Endangered Animals in Scotland
Written by: Doug
Published: 23rd August 2017
Last Updated on
The Scottish Highlands is an area of outstanding natural beauty, and in this mountainous, sparsely populated area, it’s no surprise that you can find a wide variety of impressive resident animals. If you’re willing to brave parts of this wild and untamed region and know where to look, it can be a very rewarding wildlife watching experience. Here are just a few of the many and varied creatures that call the Highlands and Scotland home; from the land to the sea, and even the sky.
UK Population: 350,000 Status: Native and Not Too Concerning Lifespan: Up to 25 years
The largest land animal in the UK, Red Deer make an impressive sight and will surely be a highlight of any visit to the Highlands. Red Deer thrive in this untamed wilderness, with grown adults having no natural predators (apart from humans, that is). If you want a real spectacle, visit during the breeding season, or rut. This lasts from late September to November, and the impressively large and well-antlered stags compete for females via elaborate displays of roaring and fighting.
Threats: As they are widely distributed in Scotland and they can cause damage to commercial tree plantations, red deers are culled in different areas in the UK. Also, calves can be vulnerable to cold and wet winters.
UK Population: 440 pairs Status: Protected – Wildlife & Countryside Act Lifespan: 23 years
You shouldn’t just limit your search to the ground when travelling around the Scottish Highlands. If you keep your eyes peeled, you may even spot one of Scotland and the UK’s most iconic and majestic birds; the Golden Eagle. Golden Eagles can be found soaring high up on air currents, though you may want the assistance of a pair of binoculars for a better view. Guided tours can give you an even better chance of spotting these impressive airborne predators, and you’ll be sure you’re seeing the real thing rather than a smaller bird of prey.
Threats: Illegal persecution and low food availability, especially in parts of western Scotland, are the main threats to the Scottish golden eagle population.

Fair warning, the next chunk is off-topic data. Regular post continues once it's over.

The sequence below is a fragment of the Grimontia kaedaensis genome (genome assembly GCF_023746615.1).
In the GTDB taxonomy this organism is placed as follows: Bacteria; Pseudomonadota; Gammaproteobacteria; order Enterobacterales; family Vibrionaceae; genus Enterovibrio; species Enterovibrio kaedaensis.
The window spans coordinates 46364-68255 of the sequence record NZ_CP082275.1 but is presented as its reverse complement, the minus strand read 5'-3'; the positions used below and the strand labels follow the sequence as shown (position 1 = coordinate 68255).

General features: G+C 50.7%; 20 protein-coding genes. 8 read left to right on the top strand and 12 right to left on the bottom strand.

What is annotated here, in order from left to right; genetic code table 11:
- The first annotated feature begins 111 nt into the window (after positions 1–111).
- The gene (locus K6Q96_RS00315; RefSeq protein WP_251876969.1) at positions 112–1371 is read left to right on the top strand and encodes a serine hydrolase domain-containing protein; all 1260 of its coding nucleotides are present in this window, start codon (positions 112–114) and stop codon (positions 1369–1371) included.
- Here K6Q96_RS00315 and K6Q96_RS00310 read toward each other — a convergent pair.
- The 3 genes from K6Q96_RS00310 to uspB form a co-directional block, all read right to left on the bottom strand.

UK Population: 161,000 Status: Near threatened Lifespan: Up to 7 years
Now an endangered species, you’ll be lucky to catch a glimpse of this cute and charismatic critter, but it will be worth it if you do. The best places to see Red Squirrels in the Highlands include Caledonian pinewoods in the Cairngorms and Hazel woods beside the road, though they can also be found in mixed woodland throughout the area. While populations in England and Southern Scotland have suffered from the introduction of the non-native Grey Squirrel, luckily the Highland population of Red Squirrels have not been affected yet.
Threats: Disease, loss of woodland habitat and competition with grey squirrels.
UK Population: 3,500 Status: Priority Species – UK Biodiversity Action Plan Lifespan: 12 years
This elusive mammal lives in woodland areas, where it makes its home in the trees. While it may look cute, the Pine Marten is an effective predator and preys on rodents, birds, insects, eggs and much more. A skilled climber, its semi-retractable claws help it skilfully move around the treetops. Pine Martens are still hard to see in the wild, though they can sometimes be found visiting bird tables. Dawn and dusk are the best times for spotting this unique animal.
Threats: Control of predators, mainly foxes and golden eagles, and habitat fragmentation.
UK Population: 200 Status: UKBAP Priority Species & Legally Protected Lifespan: Up to 50 years
If you’re willing to venture to the coast, there’s also the chance of seeing some eye-catching aquatic wildlife. Head out on a boat with expert guides, and you may well spot Bottlenose Dolphins, Orcas or even various whale species. The Moray Firth, east of Inverness, is one of the best places to see dolphins in particular. Seeing these impressive creatures leaping out of the sea can be a memorable and rewarding experience that’s sure to last long in the memory.
Threats: Depletion of fish stocks, pollution, boat strikes and getting entangled in fishing gear.
UK Population: As few as 35 Status: Critically endangered Lifespan: Up to 12 years
Found mostly in central and northern parts of Scotland, Scottish wildcats are now one of Britain’s rarest mammals due to multiple threats, with the biggest being interbreeding with domestic cats. The Scottish wildcat is currently listed by the International Union for the Conservation of Nature (IUCN) as critically endangered. Their dens are generally among large rocks or between roots, at the edges of mountains and moorlands. They are solitary and mostly nocturnal, and for the wildcats protection, previous sightings are kept purposefully vague.
Threats: Habitat loss, shooting and snaring despite their legal protection, and hybdridization with domestic cats.
See for yourself
This is just a small sample of the wildlife the Scottish Highlands has to offer. In such a rugged and natural area, you’re likely to see something new and exciting every time you venture out. Whether you want to seek out the assistance of knowledgeable guides or think you can go it alone, the choice is yours, and that’s the beauty of the Highlands. With a bit of research, plus a bit of luck, you may see some of Scotland’s most iconic creatures in their natural habitat.